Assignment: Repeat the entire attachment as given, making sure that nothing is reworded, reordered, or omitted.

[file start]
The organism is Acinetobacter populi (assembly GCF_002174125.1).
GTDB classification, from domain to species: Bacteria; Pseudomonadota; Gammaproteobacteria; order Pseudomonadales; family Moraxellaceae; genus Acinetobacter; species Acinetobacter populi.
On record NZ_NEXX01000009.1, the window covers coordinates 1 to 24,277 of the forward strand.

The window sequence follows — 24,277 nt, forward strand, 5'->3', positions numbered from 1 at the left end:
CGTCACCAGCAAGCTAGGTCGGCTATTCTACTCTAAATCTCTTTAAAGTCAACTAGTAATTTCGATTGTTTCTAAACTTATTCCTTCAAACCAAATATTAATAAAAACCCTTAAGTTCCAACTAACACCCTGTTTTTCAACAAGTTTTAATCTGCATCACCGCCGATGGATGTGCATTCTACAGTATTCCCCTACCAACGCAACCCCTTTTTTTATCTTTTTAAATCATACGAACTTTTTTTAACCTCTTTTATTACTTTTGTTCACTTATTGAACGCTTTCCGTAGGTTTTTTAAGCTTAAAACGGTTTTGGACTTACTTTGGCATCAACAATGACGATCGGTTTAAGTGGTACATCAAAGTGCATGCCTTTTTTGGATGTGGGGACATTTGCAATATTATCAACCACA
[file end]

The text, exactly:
The organism is Acinetobacter populi (assembly GCF_002174125.1).
GTDB classification, from domain to species: Bacteria; Pseudomonadota; Gammaproteobacteria; order Pseudomonadales; family Moraxellaceae; genus Acinetobacter; species Acinetobacter populi.
On record NZ_NEXX01000009.1, the window covers coordinates 1 to 24,277 of the forward strand.

The window sequence follows — 24,277 nt, forward strand, 5'->3', positions numbered from 1 at the left end:
CGTCACCAGCAAGCTAGGTCGGCTATTCTACTCTAAATCTCTTTAAAGTCAACTAGTAATTTCGATTGTTTCTAAACTTATTCCTTCAAACCAAATATTAATAAAAACCCTTAAGTTCCAACTAACACCCTGTTTTTCAACAAGTTTTAATCTGCATCACCGCCGATGGATGTGCATTCTACAGTATTCCCCTACCAACGCAACCCCTTTTTTTATCTTTTTAAATCATACGAACTTTTTTTAACCTCTTTTATTACTTTTGTTCACTTATTGAACGCTTTCCGTAGGTTTTTTAAGCTTAAAACGGTTTTGGACTTACTTTGGCATCAACAATGACGATCGGTTTAAGTGGTACATCAAAGTGCATGCCTTTTTTGGATGTGGGGACATTTGCAATATTATCAACCACA